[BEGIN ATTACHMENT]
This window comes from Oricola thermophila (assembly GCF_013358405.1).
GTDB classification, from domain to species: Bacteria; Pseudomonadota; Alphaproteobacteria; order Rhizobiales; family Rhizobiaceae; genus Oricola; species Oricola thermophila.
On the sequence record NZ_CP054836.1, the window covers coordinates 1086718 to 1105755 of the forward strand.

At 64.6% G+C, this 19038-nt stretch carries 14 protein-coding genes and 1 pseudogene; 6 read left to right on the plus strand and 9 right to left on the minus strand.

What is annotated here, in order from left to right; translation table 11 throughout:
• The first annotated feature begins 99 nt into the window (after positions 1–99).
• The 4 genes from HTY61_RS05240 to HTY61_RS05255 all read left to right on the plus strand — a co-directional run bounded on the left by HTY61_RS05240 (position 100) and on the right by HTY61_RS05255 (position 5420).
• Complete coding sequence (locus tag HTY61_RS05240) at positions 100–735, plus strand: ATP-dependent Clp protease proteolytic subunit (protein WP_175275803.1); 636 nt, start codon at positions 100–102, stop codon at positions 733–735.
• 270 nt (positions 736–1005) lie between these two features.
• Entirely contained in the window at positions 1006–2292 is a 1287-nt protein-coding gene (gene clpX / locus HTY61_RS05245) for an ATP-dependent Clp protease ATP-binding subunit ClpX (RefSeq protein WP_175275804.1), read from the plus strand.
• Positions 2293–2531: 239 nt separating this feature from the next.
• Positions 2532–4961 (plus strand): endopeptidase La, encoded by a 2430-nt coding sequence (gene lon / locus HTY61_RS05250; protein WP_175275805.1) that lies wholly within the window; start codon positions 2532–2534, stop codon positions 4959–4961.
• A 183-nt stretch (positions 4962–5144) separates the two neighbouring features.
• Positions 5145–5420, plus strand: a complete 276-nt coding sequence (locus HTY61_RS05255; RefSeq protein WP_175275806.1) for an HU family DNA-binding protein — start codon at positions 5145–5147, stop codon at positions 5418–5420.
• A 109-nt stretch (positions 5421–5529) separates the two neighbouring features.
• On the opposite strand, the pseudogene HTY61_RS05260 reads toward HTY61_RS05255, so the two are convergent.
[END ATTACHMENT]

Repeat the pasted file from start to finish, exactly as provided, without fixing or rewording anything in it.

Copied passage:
This window comes from Oricola thermophila (assembly GCF_013358405.1).
GTDB classification, from domain to species: Bacteria; Pseudomonadota; Alphaproteobacteria; order Rhizobiales; family Rhizobiaceae; genus Oricola; species Oricola thermophila.
On the sequence record NZ_CP054836.1, the window covers coordinates 1086718 to 1105755 of the forward strand.

At 64.6% G+C, this 19038-nt stretch carries 14 protein-coding genes and 1 pseudogene; 6 read left to right on the plus strand and 9 right to left on the minus strand.

What is annotated here, in order from left to right; translation table 11 throughout:
• The first annotated feature begins 99 nt into the window (after positions 1–99).
• The 4 genes from HTY61_RS05240 to HTY61_RS05255 all read left to right on the plus strand — a co-directional run bounded on the left by HTY61_RS05240 (position 100) and on the right by HTY61_RS05255 (position 5420).
• Complete coding sequence (locus tag HTY61_RS05240) at positions 100–735, plus strand: ATP-dependent Clp protease proteolytic subunit (protein WP_175275803.1); 636 nt, start codon at positions 100–102, stop codon at positions 733–735.
• 270 nt (positions 736–1005) lie between these two features.
• Entirely contained in the window at positions 1006–2292 is a 1287-nt protein-coding gene (gene clpX / locus HTY61_RS05245) for an ATP-dependent Clp protease ATP-binding subunit ClpX (RefSeq protein WP_175275804.1), read from the plus strand.
• Positions 2293–2531: 239 nt separating this feature from the next.
• Positions 2532–4961 (plus strand): endopeptidase La, encoded by a 2430-nt coding sequence (gene lon / locus HTY61_RS05250; protein WP_175275805.1) that lies wholly within the window; start codon positions 2532–2534, stop codon positions 4959–4961.
• A 183-nt stretch (positions 4962–5144) separates the two neighbouring features.
• Positions 5145–5420, plus strand: a complete 276-nt coding sequence (locus HTY61_RS05255; RefSeq protein WP_175275806.1) for an HU family DNA-binding protein — start codon at positions 5145–5147, stop codon at positions 5418–5420.
• A 109-nt stretch (positions 5421–5529) separates the two neighbouring features.
• On the opposite strand, the pseudogene HTY61_RS05260 reads toward HTY61_RS05255, so the two are convergent.